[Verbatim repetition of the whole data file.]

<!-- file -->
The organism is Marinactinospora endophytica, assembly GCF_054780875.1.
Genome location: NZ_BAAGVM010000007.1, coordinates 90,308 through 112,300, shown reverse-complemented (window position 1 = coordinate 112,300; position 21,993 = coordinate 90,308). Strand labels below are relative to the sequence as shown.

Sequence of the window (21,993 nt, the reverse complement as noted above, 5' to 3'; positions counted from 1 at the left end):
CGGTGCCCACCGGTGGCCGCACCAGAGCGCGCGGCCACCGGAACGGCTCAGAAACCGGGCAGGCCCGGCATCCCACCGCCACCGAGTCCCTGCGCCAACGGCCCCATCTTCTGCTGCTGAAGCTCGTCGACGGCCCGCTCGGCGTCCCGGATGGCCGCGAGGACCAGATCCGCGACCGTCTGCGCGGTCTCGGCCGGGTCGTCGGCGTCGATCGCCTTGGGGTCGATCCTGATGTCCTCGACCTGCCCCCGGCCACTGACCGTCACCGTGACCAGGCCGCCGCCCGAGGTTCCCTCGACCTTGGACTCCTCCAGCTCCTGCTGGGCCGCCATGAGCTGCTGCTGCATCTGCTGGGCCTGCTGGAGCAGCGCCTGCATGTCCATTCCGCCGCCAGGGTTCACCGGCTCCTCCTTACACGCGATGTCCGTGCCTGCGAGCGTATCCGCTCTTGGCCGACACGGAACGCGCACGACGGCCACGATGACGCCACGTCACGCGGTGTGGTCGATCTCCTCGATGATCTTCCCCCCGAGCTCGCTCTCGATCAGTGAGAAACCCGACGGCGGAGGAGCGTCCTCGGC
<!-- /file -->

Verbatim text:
The organism is Marinactinospora endophytica, assembly GCF_054780875.1.
Genome location: NZ_BAAGVM010000007.1, coordinates 90,308 through 112,300, shown reverse-complemented (window position 1 = coordinate 112,300; position 21,993 = coordinate 90,308). Strand labels below are relative to the sequence as shown.

Sequence of the window (21,993 nt, the reverse complement as noted above, 5' to 3'; positions counted from 1 at the left end):
CGGTGCCCACCGGTGGCCGCACCAGAGCGCGCGGCCACCGGAACGGCTCAGAAACCGGGCAGGCCCGGCATCCCACCGCCACCGAGTCCCTGCGCCAACGGCCCCATCTTCTGCTGCTGAAGCTCGTCGACGGCCCGCTCGGCGTCCCGGATGGCCGCGAGGACCAGATCCGCGACCGTCTGCGCGGTCTCGGCCGGGTCGTCGGCGTCGATCGCCTTGGGGTCGATCCTGATGTCCTCGACCTGCCCCCGGCCACTGACCGTCACCGTGACCAGGCCGCCGCCCGAGGTTCCCTCGACCTTGGACTCCTCCAGCTCCTGCTGGGCCGCCATGAGCTGCTGCTGCATCTGCTGGGCCTGCTGGAGCAGCGCCTGCATGTCCATTCCGCCGCCAGGGTTCACCGGCTCCTCCTTACACGCGATGTCCGTGCCTGCGAGCGTATCCGCTCTTGGCCGACACGGAACGCGCACGACGGCCACGATGACGCCACGTCACGCGGTGTGGTCGATCTCCTCGATGATCTTCCCCCCGAGCTCGCTCTCGATCAGTGAGAAACCCGACGGCGGAGGAGCGTCCTCGGC